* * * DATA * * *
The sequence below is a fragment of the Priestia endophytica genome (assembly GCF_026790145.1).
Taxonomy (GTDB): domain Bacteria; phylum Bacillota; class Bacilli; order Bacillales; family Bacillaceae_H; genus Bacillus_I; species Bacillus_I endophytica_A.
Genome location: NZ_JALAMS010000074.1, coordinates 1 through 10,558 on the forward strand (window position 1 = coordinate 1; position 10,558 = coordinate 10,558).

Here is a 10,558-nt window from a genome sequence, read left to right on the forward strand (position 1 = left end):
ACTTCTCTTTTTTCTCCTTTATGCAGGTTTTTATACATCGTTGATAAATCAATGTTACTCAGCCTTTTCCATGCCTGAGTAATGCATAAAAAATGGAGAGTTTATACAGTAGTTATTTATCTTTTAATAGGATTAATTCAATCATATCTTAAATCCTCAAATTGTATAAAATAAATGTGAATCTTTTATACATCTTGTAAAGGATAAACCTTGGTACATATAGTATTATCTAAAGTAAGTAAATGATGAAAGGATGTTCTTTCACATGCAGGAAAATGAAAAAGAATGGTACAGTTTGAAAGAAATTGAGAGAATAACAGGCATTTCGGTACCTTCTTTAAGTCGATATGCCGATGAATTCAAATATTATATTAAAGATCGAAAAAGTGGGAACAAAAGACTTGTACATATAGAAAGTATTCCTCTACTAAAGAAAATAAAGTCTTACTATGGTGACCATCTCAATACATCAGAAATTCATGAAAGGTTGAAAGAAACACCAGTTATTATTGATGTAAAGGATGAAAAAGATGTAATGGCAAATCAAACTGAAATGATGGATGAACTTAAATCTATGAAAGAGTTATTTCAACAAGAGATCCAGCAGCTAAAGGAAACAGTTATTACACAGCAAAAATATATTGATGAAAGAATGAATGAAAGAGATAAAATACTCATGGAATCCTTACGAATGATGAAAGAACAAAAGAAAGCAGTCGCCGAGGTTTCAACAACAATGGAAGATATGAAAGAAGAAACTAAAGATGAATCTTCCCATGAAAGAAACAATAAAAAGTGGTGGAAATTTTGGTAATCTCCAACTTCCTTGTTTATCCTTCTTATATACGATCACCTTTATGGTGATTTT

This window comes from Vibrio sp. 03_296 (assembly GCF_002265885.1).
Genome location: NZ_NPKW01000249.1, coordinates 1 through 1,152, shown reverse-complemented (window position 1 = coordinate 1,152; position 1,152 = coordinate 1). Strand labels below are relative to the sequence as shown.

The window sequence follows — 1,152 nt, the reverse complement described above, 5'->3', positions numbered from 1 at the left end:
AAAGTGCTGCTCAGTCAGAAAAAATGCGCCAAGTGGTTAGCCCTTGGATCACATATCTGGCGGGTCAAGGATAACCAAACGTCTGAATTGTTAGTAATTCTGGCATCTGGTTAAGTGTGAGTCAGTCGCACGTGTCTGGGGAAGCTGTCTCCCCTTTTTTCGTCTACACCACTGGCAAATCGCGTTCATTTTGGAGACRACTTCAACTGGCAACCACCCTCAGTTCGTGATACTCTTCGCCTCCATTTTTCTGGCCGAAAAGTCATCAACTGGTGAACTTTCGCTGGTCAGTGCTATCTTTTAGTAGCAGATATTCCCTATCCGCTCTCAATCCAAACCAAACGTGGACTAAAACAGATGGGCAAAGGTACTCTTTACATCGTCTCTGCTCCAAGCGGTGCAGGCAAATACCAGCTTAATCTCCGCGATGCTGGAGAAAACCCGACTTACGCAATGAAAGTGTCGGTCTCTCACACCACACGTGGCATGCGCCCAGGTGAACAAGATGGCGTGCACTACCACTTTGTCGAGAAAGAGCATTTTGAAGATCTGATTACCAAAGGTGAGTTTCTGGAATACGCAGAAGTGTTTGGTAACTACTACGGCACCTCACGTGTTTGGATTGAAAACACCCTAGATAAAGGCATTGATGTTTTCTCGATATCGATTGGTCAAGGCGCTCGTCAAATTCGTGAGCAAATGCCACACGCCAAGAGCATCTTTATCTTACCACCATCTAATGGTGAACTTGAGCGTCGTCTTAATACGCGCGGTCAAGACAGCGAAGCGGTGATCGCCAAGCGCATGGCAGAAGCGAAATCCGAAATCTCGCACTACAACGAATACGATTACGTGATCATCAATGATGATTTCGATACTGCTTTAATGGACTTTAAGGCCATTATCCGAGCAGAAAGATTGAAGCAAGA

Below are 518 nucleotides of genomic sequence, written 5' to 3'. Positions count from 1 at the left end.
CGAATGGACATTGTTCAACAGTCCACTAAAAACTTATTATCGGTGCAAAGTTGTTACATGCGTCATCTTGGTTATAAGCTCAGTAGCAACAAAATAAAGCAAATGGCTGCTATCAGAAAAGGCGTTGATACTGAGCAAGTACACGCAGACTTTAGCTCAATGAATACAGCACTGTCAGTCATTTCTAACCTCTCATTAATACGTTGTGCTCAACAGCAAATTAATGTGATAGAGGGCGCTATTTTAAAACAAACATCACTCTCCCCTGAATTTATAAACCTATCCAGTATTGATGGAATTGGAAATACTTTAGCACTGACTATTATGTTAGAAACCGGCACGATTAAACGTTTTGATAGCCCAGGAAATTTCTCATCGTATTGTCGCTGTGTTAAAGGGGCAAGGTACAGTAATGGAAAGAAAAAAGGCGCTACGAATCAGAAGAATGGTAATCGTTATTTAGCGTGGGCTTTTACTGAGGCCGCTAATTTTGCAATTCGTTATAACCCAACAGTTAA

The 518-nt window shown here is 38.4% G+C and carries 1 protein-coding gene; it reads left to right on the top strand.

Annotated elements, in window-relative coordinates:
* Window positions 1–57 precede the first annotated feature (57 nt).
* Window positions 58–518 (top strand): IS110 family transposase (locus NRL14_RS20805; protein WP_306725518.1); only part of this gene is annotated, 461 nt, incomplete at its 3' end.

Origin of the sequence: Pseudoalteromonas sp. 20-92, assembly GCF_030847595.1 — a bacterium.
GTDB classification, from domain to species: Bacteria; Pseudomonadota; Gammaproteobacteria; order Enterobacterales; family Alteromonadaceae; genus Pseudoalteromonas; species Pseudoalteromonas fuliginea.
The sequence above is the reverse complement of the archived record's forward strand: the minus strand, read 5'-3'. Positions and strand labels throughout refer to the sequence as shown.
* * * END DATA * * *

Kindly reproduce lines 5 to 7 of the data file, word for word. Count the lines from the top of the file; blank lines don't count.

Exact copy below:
ACTTCTCTTTTTTCTCCTTTATGCAGGTTTTTATACATCGTTGATAAATCAATGTTACTCAGCCTTTTCCATGCCTGAGTAATGCATAAAAAATGGAGAGTTTATACAGTAGTTATTTATCTTTTAATAGGATTAATTCAATCATATCTTAAATCCTCAAATTGTATAAAATAAATGTGAATCTTTTATACATCTTGTAAAGGATAAACCTTGGTACATATAGTATTATCTAAAGTAAGTAAATGATGAAAGGATGTTCTTTCACATGCAGGAAAATGAAAAAGAATGGTACAGTTTGAAAGAAATTGAGAGAATAACAGGCATTTCGGTACCTTCTTTAAGTCGATATGCCGATGAATTCAAATATTATATTAAAGATCGAAAAAGTGGGAACAAAAGACTTGTACATATAGAAAGTATTCCTCTACTAAAGAAAATAAAGTCTTACTATGGTGACCATCTCAATACATCAGAAATTCATGAAAGGTTGAAAGAAACACCAGTTATTATTGATGTAAAGGATGAAAAAGATGTAATGGCAAATCAAACTGAAATGATGGATGAACTTAAATCTATGAAAGAGTTATTTCAACAAGAGATCCAGCAGCTAAAGGAAACAGTTATTACACAGCAAAAATATATTGATGAAAGAATGAATGAAAGAGATAAAATACTCATGGAATCCTTACGAATGATGAAAGAACAAAAGAAAGCAGTCGCCGAGGTTTCAACAACAATGGAAGATATGAAAGAAGAAACTAAAGATGAATCTTCCCATGAAAGAAACAATAAAAAGTGGTGGAAATTTTGGTAATCTCCAACTTCCTTGTTTATCCTTCTTATATACGATCACCTTTATGGTGATTTT

This window comes from Vibrio sp. 03_296 (assembly GCF_002265885.1).
Genome location: NZ_NPKW01000249.1, coordinates 1 through 1,152, shown reverse-complemented (window position 1 = coordinate 1,152; position 1,152 = coordinate 1). Strand labels below are relative to the sequence as shown.